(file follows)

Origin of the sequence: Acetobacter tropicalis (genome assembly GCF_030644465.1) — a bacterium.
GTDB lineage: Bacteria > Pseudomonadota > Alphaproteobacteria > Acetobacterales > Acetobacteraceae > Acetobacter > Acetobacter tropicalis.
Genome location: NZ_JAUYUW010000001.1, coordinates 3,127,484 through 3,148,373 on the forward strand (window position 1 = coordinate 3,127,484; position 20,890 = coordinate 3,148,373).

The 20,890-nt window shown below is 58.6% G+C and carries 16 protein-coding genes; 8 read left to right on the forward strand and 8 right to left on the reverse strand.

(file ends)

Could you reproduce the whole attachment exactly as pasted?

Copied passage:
Origin of the sequence: Acetobacter tropicalis (genome assembly GCF_030644465.1) — a bacterium.
GTDB lineage: Bacteria > Pseudomonadota > Alphaproteobacteria > Acetobacterales > Acetobacteraceae > Acetobacter > Acetobacter tropicalis.
Genome location: NZ_JAUYUW010000001.1, coordinates 3,127,484 through 3,148,373 on the forward strand (window position 1 = coordinate 3,127,484; position 20,890 = coordinate 3,148,373).

The 20,890-nt window shown below is 58.6% G+C and carries 16 protein-coding genes; 8 read left to right on the forward strand and 8 right to left on the reverse strand.